UNISON launches its blueprint for climate-friendly public services

‘Only by acting now do we put UK public services on the right path to a safe climate future’

UNISON launched a groundbreaking environmental report today, providing evidence that the government must act urgently on its green promises to decarbonise UK public services if the country is to have any hope of reaching net zero carbon emissions by 2050.

General secretary Christina McAnea introduced Getting to net zero in UK public services: The road to decarbonisation at the union’s Glasgow offices, at the mid-point of the COP26 climate conference in the city.

“We cannot allow the government’s existing lack of climate ambition or commitment to provide decarbonisation funds to continue, or it will be too little and too late,” she said.

“Only by acting now do we put UK public services on the right path to a safe climate future.”

The task at hand

Public services as a whole (excluding transport) represents about 8% of the UK’s direct greenhouse gas emissions – the NHS alone represents about 4% of those emissions. When procurement, construction and social housing are taken into account, the impacts are much greater.

Different sectors within the overall framework of public services have declared their decarbonisation plans, with some ahead of the national targets. The NHS has declared that it will reach net zero by 2040, with an ambition to reach an 80% reduction by 2028 to 2032.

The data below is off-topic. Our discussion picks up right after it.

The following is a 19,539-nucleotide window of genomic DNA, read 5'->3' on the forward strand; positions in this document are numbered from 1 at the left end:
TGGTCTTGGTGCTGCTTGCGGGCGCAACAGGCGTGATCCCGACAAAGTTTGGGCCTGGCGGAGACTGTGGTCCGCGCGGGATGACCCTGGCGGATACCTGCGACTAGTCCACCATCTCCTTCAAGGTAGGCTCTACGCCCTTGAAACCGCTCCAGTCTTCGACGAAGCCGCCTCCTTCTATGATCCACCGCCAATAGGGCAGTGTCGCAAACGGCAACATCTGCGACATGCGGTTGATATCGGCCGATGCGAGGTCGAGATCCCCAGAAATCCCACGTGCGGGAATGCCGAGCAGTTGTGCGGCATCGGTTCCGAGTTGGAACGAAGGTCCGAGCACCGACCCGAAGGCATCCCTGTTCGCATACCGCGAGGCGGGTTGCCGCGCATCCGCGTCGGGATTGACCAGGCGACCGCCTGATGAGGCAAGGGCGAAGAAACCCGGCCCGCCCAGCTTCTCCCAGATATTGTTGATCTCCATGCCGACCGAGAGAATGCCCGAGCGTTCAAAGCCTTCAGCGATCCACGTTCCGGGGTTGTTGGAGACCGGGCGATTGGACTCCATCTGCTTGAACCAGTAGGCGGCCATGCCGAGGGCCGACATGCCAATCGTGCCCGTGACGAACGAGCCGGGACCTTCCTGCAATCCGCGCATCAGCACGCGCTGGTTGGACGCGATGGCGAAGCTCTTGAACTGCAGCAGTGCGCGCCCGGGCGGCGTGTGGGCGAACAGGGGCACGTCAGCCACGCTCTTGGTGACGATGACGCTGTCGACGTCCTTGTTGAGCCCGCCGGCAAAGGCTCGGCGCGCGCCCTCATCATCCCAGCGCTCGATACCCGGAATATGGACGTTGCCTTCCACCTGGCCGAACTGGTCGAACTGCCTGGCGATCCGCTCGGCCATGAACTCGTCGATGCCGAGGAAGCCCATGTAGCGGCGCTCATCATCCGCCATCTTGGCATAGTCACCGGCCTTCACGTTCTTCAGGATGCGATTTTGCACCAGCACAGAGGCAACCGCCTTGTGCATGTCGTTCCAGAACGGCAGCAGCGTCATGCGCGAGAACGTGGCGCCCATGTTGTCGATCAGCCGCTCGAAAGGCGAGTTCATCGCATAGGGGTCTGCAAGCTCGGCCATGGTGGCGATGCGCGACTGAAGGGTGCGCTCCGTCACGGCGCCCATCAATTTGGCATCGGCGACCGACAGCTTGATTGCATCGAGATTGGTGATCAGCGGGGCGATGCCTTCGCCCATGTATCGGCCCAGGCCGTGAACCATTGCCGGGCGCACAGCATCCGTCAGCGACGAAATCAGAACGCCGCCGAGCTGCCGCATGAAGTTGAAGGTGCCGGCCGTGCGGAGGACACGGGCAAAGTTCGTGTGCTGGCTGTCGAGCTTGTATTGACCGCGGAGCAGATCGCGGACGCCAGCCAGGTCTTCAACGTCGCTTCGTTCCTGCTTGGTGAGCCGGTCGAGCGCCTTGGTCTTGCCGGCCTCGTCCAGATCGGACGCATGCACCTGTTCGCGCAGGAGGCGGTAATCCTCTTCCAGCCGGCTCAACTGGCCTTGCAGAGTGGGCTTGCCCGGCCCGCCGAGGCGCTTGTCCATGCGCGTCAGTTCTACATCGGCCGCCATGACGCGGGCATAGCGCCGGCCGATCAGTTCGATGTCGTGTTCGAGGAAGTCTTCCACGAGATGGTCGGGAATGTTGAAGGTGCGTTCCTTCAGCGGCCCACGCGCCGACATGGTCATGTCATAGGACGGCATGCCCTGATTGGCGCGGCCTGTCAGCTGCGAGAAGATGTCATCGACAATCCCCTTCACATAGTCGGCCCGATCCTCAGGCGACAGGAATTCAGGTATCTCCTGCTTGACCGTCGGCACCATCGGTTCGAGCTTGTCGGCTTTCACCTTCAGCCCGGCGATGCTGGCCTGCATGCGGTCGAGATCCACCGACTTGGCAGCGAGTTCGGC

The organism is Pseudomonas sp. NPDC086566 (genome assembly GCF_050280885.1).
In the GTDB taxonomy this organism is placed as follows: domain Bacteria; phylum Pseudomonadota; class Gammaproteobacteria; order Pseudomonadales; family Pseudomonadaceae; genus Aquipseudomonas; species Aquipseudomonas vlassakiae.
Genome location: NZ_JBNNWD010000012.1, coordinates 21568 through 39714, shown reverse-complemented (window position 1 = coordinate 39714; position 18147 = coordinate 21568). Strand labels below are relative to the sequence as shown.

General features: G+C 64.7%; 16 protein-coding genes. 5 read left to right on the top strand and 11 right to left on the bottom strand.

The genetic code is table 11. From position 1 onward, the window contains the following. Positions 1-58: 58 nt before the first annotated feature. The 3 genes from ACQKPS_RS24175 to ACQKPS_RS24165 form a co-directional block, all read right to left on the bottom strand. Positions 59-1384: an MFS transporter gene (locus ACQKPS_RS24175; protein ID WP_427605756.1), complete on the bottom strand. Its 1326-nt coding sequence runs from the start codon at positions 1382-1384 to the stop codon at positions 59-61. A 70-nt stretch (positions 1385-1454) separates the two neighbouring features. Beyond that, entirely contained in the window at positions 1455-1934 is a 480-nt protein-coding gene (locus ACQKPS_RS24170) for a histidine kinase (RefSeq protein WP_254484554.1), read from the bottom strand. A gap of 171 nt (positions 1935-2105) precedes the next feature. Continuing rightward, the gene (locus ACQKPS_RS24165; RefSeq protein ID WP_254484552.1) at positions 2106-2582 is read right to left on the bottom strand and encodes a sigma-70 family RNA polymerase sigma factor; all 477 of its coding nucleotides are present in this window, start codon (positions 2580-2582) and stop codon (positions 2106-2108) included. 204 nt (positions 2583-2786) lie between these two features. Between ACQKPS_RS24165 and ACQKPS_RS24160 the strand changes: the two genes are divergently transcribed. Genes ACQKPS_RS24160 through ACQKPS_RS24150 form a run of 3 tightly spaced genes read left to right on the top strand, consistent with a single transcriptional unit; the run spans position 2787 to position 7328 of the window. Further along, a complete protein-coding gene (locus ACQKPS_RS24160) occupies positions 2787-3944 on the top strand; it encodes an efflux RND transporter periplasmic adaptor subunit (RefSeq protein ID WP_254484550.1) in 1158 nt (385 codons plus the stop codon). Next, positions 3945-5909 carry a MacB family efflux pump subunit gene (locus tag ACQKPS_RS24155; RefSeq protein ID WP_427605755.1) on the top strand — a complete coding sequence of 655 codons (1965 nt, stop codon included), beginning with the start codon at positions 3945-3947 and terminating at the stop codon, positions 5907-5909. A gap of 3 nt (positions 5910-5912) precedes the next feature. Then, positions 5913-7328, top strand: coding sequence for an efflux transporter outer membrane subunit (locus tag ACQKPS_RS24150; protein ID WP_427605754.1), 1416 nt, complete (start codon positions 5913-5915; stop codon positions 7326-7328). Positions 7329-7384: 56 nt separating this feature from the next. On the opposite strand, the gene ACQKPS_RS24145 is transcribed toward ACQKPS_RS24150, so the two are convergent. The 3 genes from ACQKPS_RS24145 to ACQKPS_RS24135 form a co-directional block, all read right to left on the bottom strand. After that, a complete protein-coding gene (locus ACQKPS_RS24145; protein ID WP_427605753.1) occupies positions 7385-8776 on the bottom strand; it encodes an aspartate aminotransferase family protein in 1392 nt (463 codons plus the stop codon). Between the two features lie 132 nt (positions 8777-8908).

More than one-third of local authorities (single and upper tier) have committed themselves to decarbonise their local areas by or before 2030.

However, in UNISON’s analysis, central government needs to commit to providing transparent public funding of over £140 billion up to 2035, to fund the urgent actions needed to meet those ambitions and decarbonise public services.

At present, it has committed just £8.2 billion towards such measures, a meagre 7% of what is needed.

And without adequate national funding, the report argues, public services can only achieve green outcomes in an ad hoc and piecemeal way, increasing the risk of not meeting their statutory targets for decarbonisation – unless they divert funds from already underfunded public service budgets.

Ms McAnea warned: “Without an additional decarbonisation funding stream, our hospitals and care services and local governments will be forced to use money from their own existing budgets, which will harm our already underfunded and overstretched public services.”

                                                                                                                 © Roddy Scott

The pivotal role of public services 

The report states that building a resilient green economy, as part of the UK recovery from the pandemic, represents a “once in a generation challenge” that the government must now rise to.

“Public services play a vital role in helping to implement and coordinate paths for decarbonisation. They should be at the centre of efforts to secure greener outcomes nationally and locally, in our workplaces and communities,” it states.

“In terms of public service delivery, hospitals, schools and colleges, care homes and services, local government buildings, leisure centres, police and courts, social and community housing, water, transport and environment services will all need to decarbonise.

“Key to this success is a social partnership approach, engaging with public service workers and their unions to ensure the transition to net zero is just and fair – protecting and creating jobs, improving our health and the planet.”

The report has three key findings:

  1. The government needs to start funding public service decarbonisation now. This requires an estimated capital investment of £140 billion up to 2035, where at least £122 billion should be provided by central government;